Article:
Connections to Andean Histories Superpowered with the Library’s Digital Primary Sources!

This is a guest post by Giselle M. Aviles, reference librarian in the Hispanic Reading Room of the Latin American, Caribbean and European Division.

Interconnecting Worlds: Weaving Community Narratives, Andean Histories & the Library’s Collections” is an interview series from the Library of Congress that weaves language, storytelling, visual art, music, photography, textiles, and other forms of Indigenous expression together to create shared experiences and connections. This summer I worked with three interns—A.B. Bejar, Monica Soto, and Pamela Padilla—to create a companion research guide with resources about Andean countries and its diaspora in the United States. The guide aims to facilitate research about Andean peoples, cultures, and knowledge by connecting Library of Congress collections to the Quechua language, storytelling, literature, visual arts, and music.

Image of a woman weaving a poncho in front of a adobe house

Colombia. Comisión Corográfica Sponsor & Paz, M. M. Weaver, Pasto Province. Nariño Colombia, 1853

Image of a man in a hat standing next to a large boulder with a variety of carvings

Manuel María Paz, artist. Stone Hieroglyphics, near Aipe, on the Left Bank of the Magdalena, Province of Neiva. Comisión Corográfica.1857.

A special component of this guide is the voices of the community that speak to us in Spanish, Quechua and English, interviews that are vital primary sources offering opportunities to develop language skills! Heritage language learners in the U.S. can benefit from this guide that connects the Library’s collections to interviews with students, professors, and community members from New York, Virginia, Massachusetts, Bolivia, Peru, and Argentina.

  • Dr. Americo Mendoza-Mori, professor at Harvard University, shares his perspective on Indigenous languages as a form of sharing knowledge and its power to create, influence, and strengthen connections to heritage and identity.
  • Shana Inofuentes, founder of The Quechua Project in Virginia, discusses Runasimi (Quechua) revitalization through community-building efforts within the context of the Quechua-Bolivian community in Washington, D.C.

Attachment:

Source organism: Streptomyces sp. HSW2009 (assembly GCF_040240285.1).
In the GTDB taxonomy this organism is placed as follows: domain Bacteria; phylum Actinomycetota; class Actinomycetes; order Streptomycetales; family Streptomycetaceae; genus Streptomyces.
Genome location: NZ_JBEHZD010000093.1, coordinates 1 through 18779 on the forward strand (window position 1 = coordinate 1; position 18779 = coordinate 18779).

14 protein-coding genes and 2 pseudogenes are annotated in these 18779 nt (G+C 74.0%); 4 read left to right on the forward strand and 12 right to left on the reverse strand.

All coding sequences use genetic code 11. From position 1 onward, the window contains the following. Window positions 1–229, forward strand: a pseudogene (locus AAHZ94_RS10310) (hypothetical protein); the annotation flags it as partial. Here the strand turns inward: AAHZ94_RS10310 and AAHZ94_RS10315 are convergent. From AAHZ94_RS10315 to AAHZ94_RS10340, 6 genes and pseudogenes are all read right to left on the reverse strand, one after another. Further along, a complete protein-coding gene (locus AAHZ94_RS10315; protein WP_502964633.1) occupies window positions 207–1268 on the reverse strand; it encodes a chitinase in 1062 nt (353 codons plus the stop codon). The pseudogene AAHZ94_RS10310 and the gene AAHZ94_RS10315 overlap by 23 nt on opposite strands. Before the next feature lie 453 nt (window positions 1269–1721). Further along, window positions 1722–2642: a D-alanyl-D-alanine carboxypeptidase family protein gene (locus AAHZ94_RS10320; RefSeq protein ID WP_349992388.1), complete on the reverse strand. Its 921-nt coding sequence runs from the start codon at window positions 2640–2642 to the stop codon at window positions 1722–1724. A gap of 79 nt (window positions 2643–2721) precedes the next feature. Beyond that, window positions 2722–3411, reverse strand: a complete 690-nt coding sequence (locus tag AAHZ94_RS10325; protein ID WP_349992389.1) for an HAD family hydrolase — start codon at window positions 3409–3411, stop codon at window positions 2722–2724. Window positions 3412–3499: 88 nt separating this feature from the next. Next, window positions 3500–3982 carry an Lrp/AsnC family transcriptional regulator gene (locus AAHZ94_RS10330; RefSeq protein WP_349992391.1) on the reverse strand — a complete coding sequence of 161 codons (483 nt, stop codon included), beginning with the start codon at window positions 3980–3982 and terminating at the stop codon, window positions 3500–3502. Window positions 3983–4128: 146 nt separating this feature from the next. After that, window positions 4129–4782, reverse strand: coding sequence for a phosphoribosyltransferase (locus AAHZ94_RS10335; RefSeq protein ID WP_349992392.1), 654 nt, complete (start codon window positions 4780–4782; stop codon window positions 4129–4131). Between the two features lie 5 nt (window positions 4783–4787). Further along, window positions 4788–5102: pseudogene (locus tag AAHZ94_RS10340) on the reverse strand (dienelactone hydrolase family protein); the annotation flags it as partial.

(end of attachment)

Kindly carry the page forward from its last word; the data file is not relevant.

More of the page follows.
• New York-based visual artists Megan Rakos and Sam Herscher narrate art making as a part of their (re)connection journeys to their Quechua and Andean roots.
  • Suni Sonqo Vizcarra Wood, from New Mexico, talks about art as a tool for decolonization and a way of uniting Indigenous peoples to their cultures, communities, and to one another.
  • From Peru, musician, composer, and activist Renata Flores powerfully uses Andean music to bring an Indigenous language such as Quechua into the mainstream and preserve its beauty, culture, and future.

Further your research into various topics in the interviews by delving into the Library’s collections of digitized books, listening to audio recordings, analyzing an image or a poster, or  discussing with your peers the life experiences that the people are telling us.

A  StoryMap, Cultural Exchanges in Quechua Dictionaries, A history of encounters told through lexicons, uses items from the 14th through 16th centuries in the Library’s digital collections to narrate Spanish encounters with the Incan Empire and to demonstrate how the colonization of South America brought on a series of substantial changes in both Indigenous and Spanish populations.

We hope that you enjoy navigating the guide and if you have any questions, please send us a message through Ask a Librarian here. Añay, thank you, gracias!

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